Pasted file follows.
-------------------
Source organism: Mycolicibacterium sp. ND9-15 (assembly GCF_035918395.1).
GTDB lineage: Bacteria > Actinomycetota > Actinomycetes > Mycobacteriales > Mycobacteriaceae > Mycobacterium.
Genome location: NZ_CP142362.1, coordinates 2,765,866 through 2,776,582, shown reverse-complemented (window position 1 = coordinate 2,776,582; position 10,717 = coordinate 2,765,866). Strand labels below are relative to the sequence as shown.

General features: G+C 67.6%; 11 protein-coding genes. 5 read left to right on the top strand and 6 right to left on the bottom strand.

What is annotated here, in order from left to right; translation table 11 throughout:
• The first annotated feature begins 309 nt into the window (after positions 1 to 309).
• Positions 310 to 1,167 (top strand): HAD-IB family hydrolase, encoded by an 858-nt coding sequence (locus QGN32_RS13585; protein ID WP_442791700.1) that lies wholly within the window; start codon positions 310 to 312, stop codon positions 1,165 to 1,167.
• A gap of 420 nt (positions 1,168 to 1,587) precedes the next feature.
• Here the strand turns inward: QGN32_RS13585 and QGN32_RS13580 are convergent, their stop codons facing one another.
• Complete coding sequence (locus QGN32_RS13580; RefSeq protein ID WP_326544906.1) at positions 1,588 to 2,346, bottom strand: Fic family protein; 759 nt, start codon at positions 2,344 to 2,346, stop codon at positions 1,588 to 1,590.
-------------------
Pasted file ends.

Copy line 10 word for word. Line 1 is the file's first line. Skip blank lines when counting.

• Complete coding sequence (locus QGN32_RS13580; RefSeq protein ID WP_326544906.1) at positions 1,588 to 2,346, bottom strand: Fic family protein; 759 nt, start codon at positions 2,344 to 2,346, stop codon at positions 1,588 to 1,590.